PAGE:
PHOTOS BY MICHAEL PIAZZA
Have you ever struggled getting your fire going at a wet campground or on a freezing cold winter night? You huff and puff, throw more paper at the fire, but get nowhere. Stokes Firestarters may be the solution to your dilemma. With just one match, and one Stokes Firestarter, you can make a fire.
The creator and owner of Stokes is not who you might expect. Adam Liszewski is 15 years old and going into his sophomore year at Wayland High School. During the school year, he plays lacrosse and soccer and skis in the winter. In the summer, when he is building stockpiles of Firestarters for the winter, running his company takes up most of his time, around 30-35 hours a week.
Aside from starting his own company, Adam is similar to most other boys his age: he likes to play video games, watch funny movies, and listen to all types of music. His favorite subject in school is science, and his favorite food is home-cooked ribs. He lives with his parents, Pat Reinhardt and Tom Liszewski, and his 11-year-old sister, Sarah, who is also an entrepreneur, having started her own cut flower business.
In the fall of 2011 in need of Christmas gifts, Adam—age 11—and his mother started making firestarters, instead of bottled fudge. For the couple of months leading up to the holiday season, they gathered egg cartons, dryer lint, and melted candle stubs. They were a fun gift to make, even though he and his mom often burned their fingers melting wax. He discovered that the firestarters he made lit faster than those sold in stores, even though those firestarters have the kind of chemicals that, as Adam said, “have names that cannot be pronounced.”
He called them “egg-nighters” and gave them out as Christmas gifts. They were incredibly popular among his family and friends and when he didn't make them the next year, his aunt called and offered to pay Adam to make them. Realizing how much having a natural, economical, and effective firestarter excited people, Adam saw a chance to give people something they really wanted as well as a chance to do something he found fun.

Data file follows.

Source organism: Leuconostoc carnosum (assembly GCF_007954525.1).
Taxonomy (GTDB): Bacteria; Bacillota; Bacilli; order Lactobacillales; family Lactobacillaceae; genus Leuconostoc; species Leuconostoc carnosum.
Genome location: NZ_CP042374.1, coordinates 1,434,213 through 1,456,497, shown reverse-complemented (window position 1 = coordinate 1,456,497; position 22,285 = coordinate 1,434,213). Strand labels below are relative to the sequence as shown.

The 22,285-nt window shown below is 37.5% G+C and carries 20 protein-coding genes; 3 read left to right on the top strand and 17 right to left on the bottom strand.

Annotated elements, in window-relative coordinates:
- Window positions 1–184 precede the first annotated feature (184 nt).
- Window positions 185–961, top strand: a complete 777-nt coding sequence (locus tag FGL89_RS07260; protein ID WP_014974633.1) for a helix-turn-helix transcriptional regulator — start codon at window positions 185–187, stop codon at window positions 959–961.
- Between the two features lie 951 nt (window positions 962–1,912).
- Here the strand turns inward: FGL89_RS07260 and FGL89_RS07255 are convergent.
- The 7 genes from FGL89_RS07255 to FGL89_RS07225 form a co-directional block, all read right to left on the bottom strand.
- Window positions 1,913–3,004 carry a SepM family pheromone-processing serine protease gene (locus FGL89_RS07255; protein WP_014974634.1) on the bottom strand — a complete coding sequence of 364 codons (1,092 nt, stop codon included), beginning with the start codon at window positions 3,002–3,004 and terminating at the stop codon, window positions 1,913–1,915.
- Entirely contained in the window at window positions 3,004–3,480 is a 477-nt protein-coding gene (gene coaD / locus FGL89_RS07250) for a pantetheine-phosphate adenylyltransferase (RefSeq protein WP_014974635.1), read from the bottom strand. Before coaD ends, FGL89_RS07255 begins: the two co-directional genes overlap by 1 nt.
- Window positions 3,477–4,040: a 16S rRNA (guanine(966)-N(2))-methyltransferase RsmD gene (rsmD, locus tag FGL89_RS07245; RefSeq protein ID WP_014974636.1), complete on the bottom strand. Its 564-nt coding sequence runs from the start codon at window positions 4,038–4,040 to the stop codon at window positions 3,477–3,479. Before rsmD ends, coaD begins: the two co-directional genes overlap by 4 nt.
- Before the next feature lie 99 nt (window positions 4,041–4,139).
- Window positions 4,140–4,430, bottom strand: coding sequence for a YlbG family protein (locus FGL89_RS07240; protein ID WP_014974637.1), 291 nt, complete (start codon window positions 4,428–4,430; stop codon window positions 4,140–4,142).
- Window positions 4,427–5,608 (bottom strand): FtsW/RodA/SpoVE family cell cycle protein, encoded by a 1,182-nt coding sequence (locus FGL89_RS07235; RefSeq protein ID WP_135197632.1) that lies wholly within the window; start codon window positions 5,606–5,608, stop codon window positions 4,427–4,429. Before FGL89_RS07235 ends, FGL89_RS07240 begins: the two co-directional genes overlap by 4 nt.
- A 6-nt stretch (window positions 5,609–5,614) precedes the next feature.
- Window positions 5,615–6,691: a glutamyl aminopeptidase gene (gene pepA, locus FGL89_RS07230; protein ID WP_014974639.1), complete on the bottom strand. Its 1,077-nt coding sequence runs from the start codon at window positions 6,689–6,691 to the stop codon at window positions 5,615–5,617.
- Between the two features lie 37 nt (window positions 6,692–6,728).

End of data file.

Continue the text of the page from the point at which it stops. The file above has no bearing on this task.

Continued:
To make the firestarters a legitimate business, he changed their name from “egg-nighters” to Stokes. In order to produce a large quantity of his product, Adam substituted sawdust for dryer lint at the suggestion of his family friend, Dwight Sargent, owner of Pompanoosuc Mills, a company that sustainably harvests trees in Vermont. Adam now trades sawdust from Pompanoosuc for finished Stokes Firestarters. The transition from lint to sawdust was a huge turning point in the overall manufacturing and cleanliness of Stokes. Now, with a product that could be mass-produced, Adam got seed money from his parents and started a manufacturing line in the basement of his house. In January of 2013, Stokes Natural Firestarters was officially up and running. Impressively, Adam has already paid his parents back in full.
Adam had a product to sell, but he faced a challenge: he was too young to drive. He enlisted his father to help and they would drive around one or two days a week going to different stores promoting their idea and product. The first sale Adam made was to Russell’s Garden Center in Wayland. Adam enjoys pitching the product to managers and never worries about how managers will respond to his age.